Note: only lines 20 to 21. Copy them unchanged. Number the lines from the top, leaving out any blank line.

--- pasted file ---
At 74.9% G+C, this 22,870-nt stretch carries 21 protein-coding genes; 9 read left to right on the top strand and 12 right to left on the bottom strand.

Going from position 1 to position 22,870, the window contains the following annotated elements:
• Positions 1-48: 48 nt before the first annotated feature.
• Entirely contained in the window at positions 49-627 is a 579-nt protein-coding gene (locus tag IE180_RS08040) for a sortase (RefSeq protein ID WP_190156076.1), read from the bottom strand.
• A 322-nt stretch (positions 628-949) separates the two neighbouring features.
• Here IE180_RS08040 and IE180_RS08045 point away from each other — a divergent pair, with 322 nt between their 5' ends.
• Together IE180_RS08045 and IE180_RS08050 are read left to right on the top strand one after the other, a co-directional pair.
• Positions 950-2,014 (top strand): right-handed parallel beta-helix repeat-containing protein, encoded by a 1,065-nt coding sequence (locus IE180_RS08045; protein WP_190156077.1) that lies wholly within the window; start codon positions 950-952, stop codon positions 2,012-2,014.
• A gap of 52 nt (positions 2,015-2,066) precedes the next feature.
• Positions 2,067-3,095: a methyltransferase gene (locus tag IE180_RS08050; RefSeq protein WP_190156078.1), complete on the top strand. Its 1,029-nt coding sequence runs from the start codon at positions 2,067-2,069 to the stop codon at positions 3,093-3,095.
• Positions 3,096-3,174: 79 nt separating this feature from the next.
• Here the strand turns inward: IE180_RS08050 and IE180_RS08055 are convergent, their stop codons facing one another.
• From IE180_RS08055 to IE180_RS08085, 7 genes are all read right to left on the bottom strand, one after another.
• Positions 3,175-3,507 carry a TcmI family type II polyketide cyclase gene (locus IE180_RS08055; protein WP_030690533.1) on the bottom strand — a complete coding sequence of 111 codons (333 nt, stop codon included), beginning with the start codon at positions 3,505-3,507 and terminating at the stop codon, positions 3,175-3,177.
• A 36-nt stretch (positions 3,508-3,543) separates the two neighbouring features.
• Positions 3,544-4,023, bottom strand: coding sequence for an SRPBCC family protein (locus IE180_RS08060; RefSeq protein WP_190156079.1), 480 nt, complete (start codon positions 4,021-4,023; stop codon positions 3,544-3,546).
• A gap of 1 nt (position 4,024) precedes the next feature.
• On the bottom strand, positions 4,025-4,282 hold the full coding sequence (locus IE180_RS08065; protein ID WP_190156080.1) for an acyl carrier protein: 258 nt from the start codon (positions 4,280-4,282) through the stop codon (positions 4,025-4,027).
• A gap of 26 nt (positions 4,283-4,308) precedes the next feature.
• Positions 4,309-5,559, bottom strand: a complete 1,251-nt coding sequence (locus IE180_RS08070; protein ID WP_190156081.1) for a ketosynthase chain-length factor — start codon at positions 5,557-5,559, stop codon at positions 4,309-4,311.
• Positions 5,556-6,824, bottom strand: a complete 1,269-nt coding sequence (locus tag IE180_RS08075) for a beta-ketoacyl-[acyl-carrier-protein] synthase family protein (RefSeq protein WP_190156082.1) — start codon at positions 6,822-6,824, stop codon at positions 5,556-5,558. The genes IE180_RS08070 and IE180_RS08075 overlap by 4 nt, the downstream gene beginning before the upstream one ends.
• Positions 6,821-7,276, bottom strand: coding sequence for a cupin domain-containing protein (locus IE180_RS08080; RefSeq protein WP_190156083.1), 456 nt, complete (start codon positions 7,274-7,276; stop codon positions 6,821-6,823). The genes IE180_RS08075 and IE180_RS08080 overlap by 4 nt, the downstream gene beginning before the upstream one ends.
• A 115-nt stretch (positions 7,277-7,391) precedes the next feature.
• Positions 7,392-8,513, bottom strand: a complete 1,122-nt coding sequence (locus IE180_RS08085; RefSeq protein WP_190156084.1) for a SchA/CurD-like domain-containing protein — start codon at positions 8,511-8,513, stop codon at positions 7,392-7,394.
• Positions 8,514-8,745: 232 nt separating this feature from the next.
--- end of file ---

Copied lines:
• Positions 4,309-5,559, bottom strand: a complete 1,251-nt coding sequence (locus IE180_RS08070; protein ID WP_190156081.1) for a ketosynthase chain-length factor — start codon at positions 5,557-5,559, stop codon at positions 4,309-4,311.
• Positions 5,556-6,824, bottom strand: a complete 1,269-nt coding sequence (locus tag IE180_RS08075) for a beta-ketoacyl-[acyl-carrier-protein] synthase family protein (RefSeq protein WP_190156082.1) — start codon at positions 6,822-6,824, stop codon at positions 5,556-5,558. The genes IE180_RS08070 and IE180_RS08075 overlap by 4 nt, the downstream gene beginning before the upstream one ends.